The UFC correlates professionalism with corporate sponsorship. They believe the investment of a major athletic dealer provides authority that the athletes themselves are unable to produce for themselves through their training and the manner in which they conduct themselves. One must look only to social media and popular culture to see the lengths an individual will go to to receive validation from the judgement of others. Jiu jitsu is not exempt.
Blue belts are the primary target of generalized criticism in jiu jitsu, because they have proved themselves serious enough about the art to earn rank, but are still well short of demonstrating that they are invested long term, and certainly not developed enough in skill to be taken seriously in most contexts. Blue belts are often the most eager athletes to obtain sponsorships, commonly asserting they need support in pursuit of their dream of becoming a World Champion. Whether it be apparel, gear, or financial support, amateur athletes do mental gymnastics in order to convince themselves that this is a necessary component of their training and ultimate success-- when realistically, it is nothing more than a means to stroke their own ego.
At its ugliest, this type of shamelessness manifests in crowdsourcing. Kickstarter and GoFundMe provide the platform for the entitled idea that everyone else’s money should be used to finance the whims and fancies of well-intended hobbyists. This is patronizing at best, and downright offensive at worst. Unfortunately, in our desire to establish ourselves as professional martial artists, we often lose sight of one of one of the primary tenets to which we pay lip service-- humility.
At its core and as martial artists, we need to be honest with ourselves about what we’re seeking as athletes. Do we provide genuine and true exposure to a business, and thus are entwined in a mutually beneficial relationship? Are we the recipients of generosity and support from those happy to provide products or service and invest in the sport in which they profit? I don’t see a problem with these things. But I can’t help but feel that for many, wearing a gi patched head to toe with sponsors is an aesthetic choice, made to emulate the appearance of the athletes at the top level of the sport. Is it just my imagination, or are the amount of logos on the gi correlative with the confidence said athlete exudes because they feel themselves, just as Dana White feels about his fighters in proper uniform, more professional.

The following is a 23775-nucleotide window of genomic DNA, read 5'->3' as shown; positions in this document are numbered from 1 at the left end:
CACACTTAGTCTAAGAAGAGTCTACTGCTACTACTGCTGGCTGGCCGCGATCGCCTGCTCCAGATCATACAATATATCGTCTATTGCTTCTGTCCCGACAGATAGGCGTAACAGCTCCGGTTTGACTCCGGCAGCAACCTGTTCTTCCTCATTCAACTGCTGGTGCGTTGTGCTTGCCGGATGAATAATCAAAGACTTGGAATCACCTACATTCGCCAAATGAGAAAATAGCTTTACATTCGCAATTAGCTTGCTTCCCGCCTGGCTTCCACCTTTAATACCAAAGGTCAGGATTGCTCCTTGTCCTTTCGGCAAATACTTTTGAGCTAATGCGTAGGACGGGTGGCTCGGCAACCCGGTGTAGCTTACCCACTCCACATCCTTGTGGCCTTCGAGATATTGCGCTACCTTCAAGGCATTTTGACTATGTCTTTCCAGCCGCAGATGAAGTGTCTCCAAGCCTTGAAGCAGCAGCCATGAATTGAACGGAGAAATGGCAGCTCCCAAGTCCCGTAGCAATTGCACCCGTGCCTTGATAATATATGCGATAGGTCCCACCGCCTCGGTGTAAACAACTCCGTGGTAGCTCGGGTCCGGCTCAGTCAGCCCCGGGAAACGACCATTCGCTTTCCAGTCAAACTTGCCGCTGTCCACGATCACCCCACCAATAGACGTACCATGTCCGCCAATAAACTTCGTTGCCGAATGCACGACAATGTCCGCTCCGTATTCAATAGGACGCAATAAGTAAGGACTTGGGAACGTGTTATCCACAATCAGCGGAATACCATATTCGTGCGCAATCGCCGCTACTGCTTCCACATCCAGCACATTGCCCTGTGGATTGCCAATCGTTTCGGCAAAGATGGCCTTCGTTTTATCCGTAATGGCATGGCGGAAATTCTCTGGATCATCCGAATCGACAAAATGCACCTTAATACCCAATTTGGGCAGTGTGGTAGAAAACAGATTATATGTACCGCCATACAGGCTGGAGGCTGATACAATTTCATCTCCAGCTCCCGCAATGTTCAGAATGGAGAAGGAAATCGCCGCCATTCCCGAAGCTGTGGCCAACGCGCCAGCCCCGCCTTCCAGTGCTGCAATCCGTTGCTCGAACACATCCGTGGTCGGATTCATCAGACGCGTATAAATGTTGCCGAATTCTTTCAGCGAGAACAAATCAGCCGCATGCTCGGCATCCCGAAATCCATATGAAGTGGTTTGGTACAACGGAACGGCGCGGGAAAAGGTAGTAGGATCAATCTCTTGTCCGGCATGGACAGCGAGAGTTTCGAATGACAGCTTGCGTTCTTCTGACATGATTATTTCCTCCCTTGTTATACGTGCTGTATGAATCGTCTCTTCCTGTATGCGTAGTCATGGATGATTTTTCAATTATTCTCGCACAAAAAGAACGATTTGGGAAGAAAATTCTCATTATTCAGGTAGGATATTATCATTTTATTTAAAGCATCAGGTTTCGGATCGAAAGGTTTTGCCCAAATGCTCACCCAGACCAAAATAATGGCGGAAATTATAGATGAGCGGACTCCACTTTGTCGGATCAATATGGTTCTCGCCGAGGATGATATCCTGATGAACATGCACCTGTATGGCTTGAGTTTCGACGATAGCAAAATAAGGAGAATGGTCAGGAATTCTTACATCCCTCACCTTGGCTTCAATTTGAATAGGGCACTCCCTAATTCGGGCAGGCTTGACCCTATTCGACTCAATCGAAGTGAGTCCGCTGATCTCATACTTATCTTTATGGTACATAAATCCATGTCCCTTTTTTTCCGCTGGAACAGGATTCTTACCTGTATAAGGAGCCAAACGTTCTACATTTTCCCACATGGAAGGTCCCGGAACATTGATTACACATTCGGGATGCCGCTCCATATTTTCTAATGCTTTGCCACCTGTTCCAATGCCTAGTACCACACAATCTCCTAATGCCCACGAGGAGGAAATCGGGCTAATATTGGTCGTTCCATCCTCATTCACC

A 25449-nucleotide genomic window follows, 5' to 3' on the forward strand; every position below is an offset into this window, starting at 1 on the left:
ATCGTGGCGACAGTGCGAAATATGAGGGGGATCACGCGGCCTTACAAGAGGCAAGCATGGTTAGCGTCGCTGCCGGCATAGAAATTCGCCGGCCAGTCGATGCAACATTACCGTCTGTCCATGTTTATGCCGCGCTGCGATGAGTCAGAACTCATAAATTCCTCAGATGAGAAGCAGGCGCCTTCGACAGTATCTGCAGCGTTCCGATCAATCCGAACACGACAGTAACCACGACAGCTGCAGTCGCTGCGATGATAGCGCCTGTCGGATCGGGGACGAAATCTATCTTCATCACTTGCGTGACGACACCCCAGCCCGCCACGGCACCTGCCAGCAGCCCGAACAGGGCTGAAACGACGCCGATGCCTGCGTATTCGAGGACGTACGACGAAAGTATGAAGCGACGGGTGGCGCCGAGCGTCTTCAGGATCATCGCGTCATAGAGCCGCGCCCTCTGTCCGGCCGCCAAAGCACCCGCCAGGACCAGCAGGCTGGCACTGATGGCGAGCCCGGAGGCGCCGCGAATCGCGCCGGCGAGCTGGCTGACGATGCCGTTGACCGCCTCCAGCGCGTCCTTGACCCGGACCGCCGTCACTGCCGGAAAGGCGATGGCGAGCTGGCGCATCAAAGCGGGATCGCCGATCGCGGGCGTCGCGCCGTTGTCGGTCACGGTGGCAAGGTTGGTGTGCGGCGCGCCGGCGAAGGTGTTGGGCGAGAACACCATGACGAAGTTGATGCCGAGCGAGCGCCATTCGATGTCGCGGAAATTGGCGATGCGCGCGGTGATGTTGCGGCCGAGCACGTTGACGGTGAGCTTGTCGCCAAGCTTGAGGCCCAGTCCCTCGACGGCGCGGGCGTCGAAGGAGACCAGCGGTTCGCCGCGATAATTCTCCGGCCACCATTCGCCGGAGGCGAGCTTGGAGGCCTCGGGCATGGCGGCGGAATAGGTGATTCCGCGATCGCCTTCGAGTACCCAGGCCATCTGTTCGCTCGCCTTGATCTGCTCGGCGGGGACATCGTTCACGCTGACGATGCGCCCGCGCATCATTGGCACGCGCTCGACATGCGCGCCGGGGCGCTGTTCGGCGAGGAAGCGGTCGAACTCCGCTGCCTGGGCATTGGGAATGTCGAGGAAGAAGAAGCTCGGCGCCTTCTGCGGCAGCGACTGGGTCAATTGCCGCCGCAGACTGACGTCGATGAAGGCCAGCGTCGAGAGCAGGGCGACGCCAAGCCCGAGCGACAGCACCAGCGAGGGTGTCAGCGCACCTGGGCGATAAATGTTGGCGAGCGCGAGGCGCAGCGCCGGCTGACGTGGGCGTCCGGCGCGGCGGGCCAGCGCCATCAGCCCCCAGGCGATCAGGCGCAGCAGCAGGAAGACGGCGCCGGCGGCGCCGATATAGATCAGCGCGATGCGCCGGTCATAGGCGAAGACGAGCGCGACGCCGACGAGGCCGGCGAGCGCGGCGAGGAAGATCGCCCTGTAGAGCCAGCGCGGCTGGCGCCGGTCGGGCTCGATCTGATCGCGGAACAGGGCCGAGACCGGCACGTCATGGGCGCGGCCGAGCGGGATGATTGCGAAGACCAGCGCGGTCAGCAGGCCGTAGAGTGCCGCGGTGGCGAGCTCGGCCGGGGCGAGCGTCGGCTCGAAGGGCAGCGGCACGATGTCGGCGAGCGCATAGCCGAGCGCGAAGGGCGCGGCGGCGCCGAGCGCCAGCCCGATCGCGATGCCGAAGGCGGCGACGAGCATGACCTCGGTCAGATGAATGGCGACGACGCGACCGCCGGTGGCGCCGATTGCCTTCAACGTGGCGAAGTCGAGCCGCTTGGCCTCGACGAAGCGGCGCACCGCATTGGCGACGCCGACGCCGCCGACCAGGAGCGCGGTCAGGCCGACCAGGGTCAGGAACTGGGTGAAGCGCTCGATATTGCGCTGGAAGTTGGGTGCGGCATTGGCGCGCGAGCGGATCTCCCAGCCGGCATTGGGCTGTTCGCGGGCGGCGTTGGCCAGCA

I would argue in many cases, it is the latter. The opposing school of thought is that opportunities for support are scarce and the spoils go to those who hustle the hardest and seek out these opportunities, and thus, are deserved. But by taking one of those opportunities as an under qualified athlete, are you only worsening the situation for those with more credentials, who are more deserving? Certainly, it is true that a business is free to support who they wish, and who they feel will give them the most exposure, but to this I say: hold yourself to the highest standard. Much like the Mixed Martial Artists embroiled in pro wrestling theatrics and negative publicity hoping to drum up interest for their careers, I feel that it is our responsibility to know the difference between self-promotion and shameless self-promotion.
By no means am I suggesting that an athlete, even a blue belt athlete, should squander opportunities due to some rigid, altruistic standard, but only that we should reflect on our actions in a more general sense, and make sure we are doing things for the right reason. Whoring yourself out on social media and hounding businesses may yield some short term benefit, but no amount of free t-shirts or tournament fees are worth your dignity as a martial artist.